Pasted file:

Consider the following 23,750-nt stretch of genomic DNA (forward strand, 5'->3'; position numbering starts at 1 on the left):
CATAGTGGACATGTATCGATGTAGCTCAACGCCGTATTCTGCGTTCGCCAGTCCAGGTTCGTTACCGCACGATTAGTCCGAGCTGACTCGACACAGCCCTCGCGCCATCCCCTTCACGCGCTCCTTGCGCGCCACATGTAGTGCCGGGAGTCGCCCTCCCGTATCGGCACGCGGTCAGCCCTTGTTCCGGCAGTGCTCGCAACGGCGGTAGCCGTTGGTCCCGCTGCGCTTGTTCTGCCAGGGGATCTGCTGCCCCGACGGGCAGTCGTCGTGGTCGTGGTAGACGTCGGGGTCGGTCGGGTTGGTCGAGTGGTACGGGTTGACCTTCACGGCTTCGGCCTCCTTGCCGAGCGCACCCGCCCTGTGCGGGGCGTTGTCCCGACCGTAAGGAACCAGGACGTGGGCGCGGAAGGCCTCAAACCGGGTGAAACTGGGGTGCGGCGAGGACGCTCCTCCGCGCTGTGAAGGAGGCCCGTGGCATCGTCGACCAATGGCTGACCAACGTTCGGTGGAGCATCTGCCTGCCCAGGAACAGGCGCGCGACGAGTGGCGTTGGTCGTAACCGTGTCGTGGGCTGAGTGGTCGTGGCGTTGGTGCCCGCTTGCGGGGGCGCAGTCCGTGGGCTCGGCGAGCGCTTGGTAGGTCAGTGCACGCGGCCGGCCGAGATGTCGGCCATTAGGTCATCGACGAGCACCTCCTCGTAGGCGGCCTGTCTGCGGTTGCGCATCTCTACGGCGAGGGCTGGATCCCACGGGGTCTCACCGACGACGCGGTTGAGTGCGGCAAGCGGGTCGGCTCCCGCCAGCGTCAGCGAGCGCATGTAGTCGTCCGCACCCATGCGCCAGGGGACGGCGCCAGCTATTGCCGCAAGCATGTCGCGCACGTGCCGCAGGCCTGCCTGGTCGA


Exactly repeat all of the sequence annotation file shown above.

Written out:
Consider the following 23,750-nt stretch of genomic DNA (forward strand, 5'->3'; position numbering starts at 1 on the left):
CATAGTGGACATGTATCGATGTAGCTCAACGCCGTATTCTGCGTTCGCCAGTCCAGGTTCGTTACCGCACGATTAGTCCGAGCTGACTCGACACAGCCCTCGCGCCATCCCCTTCACGCGCTCCTTGCGCGCCACATGTAGTGCCGGGAGTCGCCCTCCCGTATCGGCACGCGGTCAGCCCTTGTTCCGGCAGTGCTCGCAACGGCGGTAGCCGTTGGTCCCGCTGCGCTTGTTCTGCCAGGGGATCTGCTGCCCCGACGGGCAGTCGTCGTGGTCGTGGTAGACGTCGGGGTCGGTCGGGTTGGTCGAGTGGTACGGGTTGACCTTCACGGCTTCGGCCTCCTTGCCGAGCGCACCCGCCCTGTGCGGGGCGTTGTCCCGACCGTAAGGAACCAGGACGTGGGCGCGGAAGGCCTCAAACCGGGTGAAACTGGGGTGCGGCGAGGACGCTCCTCCGCGCTGTGAAGGAGGCCCGTGGCATCGTCGACCAATGGCTGACCAACGTTCGGTGGAGCATCTGCCTGCCCAGGAACAGGCGCGCGACGAGTGGCGTTGGTCGTAACCGTGTCGTGGGCTGAGTGGTCGTGGCGTTGGTGCCCGCTTGCGGGGGCGCAGTCCGTGGGCTCGGCGAGCGCTTGGTAGGTCAGTGCACGCGGCCGGCCGAGATGTCGGCCATTAGGTCATCGACGAGCACCTCCTCGTAGGCGGCCTGTCTGCGGTTGCGCATCTCTACGGCGAGGGCTGGATCCCACGGGGTCTCACCGACGACGCGGTTGAGTGCGGCAAGCGGGTCGGCTCCCGCCAGCGTCAGCGAGCGCATGTAGTCGTCCGCACCCATGCGCCAGGGGACGGCGCCAGCTATTGCCGCAAGCATGTCGCGCACGTGCCGCAGGCCTGCCTGGTCGA